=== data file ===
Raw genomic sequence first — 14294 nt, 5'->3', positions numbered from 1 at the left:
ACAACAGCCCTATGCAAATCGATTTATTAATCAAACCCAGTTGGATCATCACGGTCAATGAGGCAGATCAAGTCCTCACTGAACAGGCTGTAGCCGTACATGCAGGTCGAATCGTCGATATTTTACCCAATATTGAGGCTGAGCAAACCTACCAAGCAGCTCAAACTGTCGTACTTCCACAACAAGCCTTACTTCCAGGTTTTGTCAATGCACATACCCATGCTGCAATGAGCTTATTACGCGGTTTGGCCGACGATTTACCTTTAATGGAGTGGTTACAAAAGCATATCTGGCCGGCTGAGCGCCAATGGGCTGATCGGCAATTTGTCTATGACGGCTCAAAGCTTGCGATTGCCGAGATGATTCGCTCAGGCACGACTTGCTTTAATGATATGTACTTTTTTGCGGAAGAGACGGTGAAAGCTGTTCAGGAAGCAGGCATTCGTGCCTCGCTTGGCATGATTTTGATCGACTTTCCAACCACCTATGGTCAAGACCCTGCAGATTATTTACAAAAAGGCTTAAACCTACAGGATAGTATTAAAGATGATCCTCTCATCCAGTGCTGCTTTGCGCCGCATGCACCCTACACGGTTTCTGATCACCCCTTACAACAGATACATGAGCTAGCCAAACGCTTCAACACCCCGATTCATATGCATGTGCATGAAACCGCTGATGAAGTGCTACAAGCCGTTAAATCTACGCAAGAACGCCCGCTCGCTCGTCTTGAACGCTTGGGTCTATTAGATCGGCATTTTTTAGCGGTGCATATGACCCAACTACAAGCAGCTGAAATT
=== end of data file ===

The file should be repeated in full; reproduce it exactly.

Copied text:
Raw genomic sequence first — 14294 nt, 5'->3', positions numbered from 1 at the left:
ACAACAGCCCTATGCAAATCGATTTATTAATCAAACCCAGTTGGATCATCACGGTCAATGAGGCAGATCAAGTCCTCACTGAACAGGCTGTAGCCGTACATGCAGGTCGAATCGTCGATATTTTACCCAATATTGAGGCTGAGCAAACCTACCAAGCAGCTCAAACTGTCGTACTTCCACAACAAGCCTTACTTCCAGGTTTTGTCAATGCACATACCCATGCTGCAATGAGCTTATTACGCGGTTTGGCCGACGATTTACCTTTAATGGAGTGGTTACAAAAGCATATCTGGCCGGCTGAGCGCCAATGGGCTGATCGGCAATTTGTCTATGACGGCTCAAAGCTTGCGATTGCCGAGATGATTCGCTCAGGCACGACTTGCTTTAATGATATGTACTTTTTTGCGGAAGAGACGGTGAAAGCTGTTCAGGAAGCAGGCATTCGTGCCTCGCTTGGCATGATTTTGATCGACTTTCCAACCACCTATGGTCAAGACCCTGCAGATTATTTACAAAAAGGCTTAAACCTACAGGATAGTATTAAAGATGATCCTCTCATCCAGTGCTGCTTTGCGCCGCATGCACCCTACACGGTTTCTGATCACCCCTTACAACAGATACATGAGCTAGCCAAACGCTTCAACACCCCGATTCATATGCATGTGCATGAAACCGCTGATGAAGTGCTACAAGCCGTTAAATCTACGCAAGAACGCCCGCTCGCTCGTCTTGAACGCTTGGGTCTATTAGATCGGCATTTTTTAGCGGTGCATATGACCCAACTACAAGCAGCTGAAATT